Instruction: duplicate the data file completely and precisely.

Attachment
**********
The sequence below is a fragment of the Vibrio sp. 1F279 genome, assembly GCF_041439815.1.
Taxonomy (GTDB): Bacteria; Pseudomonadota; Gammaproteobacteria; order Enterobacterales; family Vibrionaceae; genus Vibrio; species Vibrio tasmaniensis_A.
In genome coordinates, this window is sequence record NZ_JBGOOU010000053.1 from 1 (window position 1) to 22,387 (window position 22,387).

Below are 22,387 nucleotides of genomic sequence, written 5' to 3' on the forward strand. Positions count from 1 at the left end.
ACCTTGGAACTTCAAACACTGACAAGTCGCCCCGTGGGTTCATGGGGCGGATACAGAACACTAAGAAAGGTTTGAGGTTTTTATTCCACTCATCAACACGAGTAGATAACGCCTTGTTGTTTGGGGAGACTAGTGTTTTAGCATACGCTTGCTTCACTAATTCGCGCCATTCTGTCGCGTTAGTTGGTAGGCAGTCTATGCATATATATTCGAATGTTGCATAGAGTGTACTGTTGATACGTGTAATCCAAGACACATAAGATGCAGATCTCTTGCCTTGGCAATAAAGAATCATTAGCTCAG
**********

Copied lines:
The sequence below is a fragment of the Vibrio sp. 1F279 genome, assembly GCF_041439815.1.
Taxonomy (GTDB): Bacteria; Pseudomonadota; Gammaproteobacteria; order Enterobacterales; family Vibrionaceae; genus Vibrio; species Vibrio tasmaniensis_A.
In genome coordinates, this window is sequence record NZ_JBGOOU010000053.1 from 1 (window position 1) to 22,387 (window position 22,387).

Below are 22,387 nucleotides of genomic sequence, written 5' to 3' on the forward strand. Positions count from 1 at the left end.
ACCTTGGAACTTCAAACACTGACAAGTCGCCCCGTGGGTTCATGGGGCGGATACAGAACACTAAGAAAGGTTTGAGGTTTTTATTCCACTCATCAACACGAGTAGATAACGCCTTGTTGTTTGGGGAGACTAGTGTTTTAGCATACGCTTGCTTCACTAATTCGCGCCATTCTGTCGCGTTAGTTGGTAGGCAGTCTATGCATATATATTCGAATGTTGCATAGAGTGTACTGTTGATACGTGTAATCCAAGACACATAAGATGCAGATCTCTTGCCTTGGCAATAAAGAATCATTAGCTCAG